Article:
How Green is My Printer?

 
 
By M. David Stone  |  Posted 2008-10-27
 
 
 

How Green is My Printer?


For companies and IT departments that take green issues seriously, printers deserve special attention. In addition to the questions you might ask about any IT equipment -- from power use to the potential for recycling or reusing the material in the equipment itself -- there are a slew of issues specific to printers and to the paper and ink they use.  (We'll use the broad definition for ink here, to include toner)  If you want to evaluate how green a given printer is, and maximize the green potential of the printers you have, here are some key issues to consider, with an emphasis on paper and ink.

Duplexing

Some of the most important questions focus on minimizing wasted paper.  High on the list is print duplexing -- printing on both sides of a page.  There are some documents that have to be printed on one side of a page, but having an automatic duplexer in the printer offers the possibility, at least, of cutting paper use by something approaching 50 percent.  (A full 50 percent will never happen in the real world, if only because some documents have an odd number of pages.  But depending on what your office prints, you could get close to 50 percent.)

Does it Duplex Efficiently?

Just being able to duplex isn't always enough.  Some printers can print in duplex mode without slowing down.  Others slow down at least a little, because it takes longer for them to suck a piece of paper back in after printing on the first side than it takes to simply get started with the next sheet in the tray.  The more a printer slows down when duplexing, the more likely users are to avoid duplexing long documents -- which are precisely the documents that give you the most benefit from duplexing.  A key issue for evaluating a printer is to find out whether it slows down in duplex mode and, if so, by how much.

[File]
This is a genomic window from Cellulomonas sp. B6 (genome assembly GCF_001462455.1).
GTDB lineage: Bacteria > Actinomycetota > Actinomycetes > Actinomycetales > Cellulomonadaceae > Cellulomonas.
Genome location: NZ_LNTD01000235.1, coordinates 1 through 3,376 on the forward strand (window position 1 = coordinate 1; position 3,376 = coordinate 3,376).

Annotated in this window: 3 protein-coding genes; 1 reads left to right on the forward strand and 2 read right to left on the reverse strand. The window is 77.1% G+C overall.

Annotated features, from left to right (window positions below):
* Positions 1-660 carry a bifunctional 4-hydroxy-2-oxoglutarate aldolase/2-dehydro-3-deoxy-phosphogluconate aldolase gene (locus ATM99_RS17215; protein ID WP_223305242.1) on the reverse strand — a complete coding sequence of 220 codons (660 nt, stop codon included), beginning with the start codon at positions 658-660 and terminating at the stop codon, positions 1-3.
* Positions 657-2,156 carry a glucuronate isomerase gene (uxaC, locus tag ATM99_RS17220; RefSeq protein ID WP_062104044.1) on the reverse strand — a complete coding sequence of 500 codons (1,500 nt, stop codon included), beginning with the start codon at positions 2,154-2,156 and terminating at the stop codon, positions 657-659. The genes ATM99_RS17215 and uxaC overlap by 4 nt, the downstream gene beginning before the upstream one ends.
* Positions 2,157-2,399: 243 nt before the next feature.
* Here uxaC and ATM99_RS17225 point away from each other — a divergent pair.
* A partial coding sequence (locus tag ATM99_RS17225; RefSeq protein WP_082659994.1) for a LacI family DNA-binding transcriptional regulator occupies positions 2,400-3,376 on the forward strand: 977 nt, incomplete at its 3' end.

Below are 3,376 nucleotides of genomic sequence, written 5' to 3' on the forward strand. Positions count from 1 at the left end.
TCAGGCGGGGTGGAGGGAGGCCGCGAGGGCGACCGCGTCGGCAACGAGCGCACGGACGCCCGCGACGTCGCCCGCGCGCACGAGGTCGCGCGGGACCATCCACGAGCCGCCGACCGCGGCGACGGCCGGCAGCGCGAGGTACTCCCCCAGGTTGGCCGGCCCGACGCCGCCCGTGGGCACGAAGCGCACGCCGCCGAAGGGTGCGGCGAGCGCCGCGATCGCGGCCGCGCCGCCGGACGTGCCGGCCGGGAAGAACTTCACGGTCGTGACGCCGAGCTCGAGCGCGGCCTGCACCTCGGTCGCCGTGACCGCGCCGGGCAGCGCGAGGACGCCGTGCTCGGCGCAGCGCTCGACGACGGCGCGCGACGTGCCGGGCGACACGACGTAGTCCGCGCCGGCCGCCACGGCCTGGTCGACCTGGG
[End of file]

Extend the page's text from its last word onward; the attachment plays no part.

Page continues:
Can You Force Users to Duplex?

Another good question to ask is whether the manufacturer gives you tools to let you define permissions, so some or all users simply don't have the choice to print in simplex mode (on one side of the page).  

Is using Duplex Mode Easy?

For users who you don't want to force to use duplex mode, look for settings in the driver that make it easy for them to switch between duplex and simplex as needed.  If a printer can print in duplex, but the choice is hard to get to, some users simply aren't going to bother.  If the driver doesn't give users an easy way to switch, consider setting up each user with two instances of the driver -- one for duplex mode and one for simplex.  Then make the duplex version the default.

A Word on Manual Duplexing

Some printers that lack automatic duplexing offer a manual duplex mode in their drivers.  Typically, these modes print the odd pages in a document, stop to give the user a chance to turn the pages over, then print the even pages.  Some even include animations onscreen showing users how to flip the stack of pages.  For most network printers in a corporate environment, manual duplexing is a poor substitute for automatic duplexing, since it involves a trip to the printer to turn the pages over.  For a small workgroup, however, or for a personal printer in someone's office, manual duplexing is better than not having duplexing at all.

Cartridges, Recycleing and Multiple Pages Per Sheet


Printing N-Up (Multiple pages per sheet of paper)?

Although not as universally useful as duplexing, the ability to print 2, 4, or more document pages on a single sheet of paper is a time honored way to save paper for draft output.  The feature is particularly helpful for users looking to proof the layout of pages.  Most printer drivers include this feature.  Make sure your users know about it.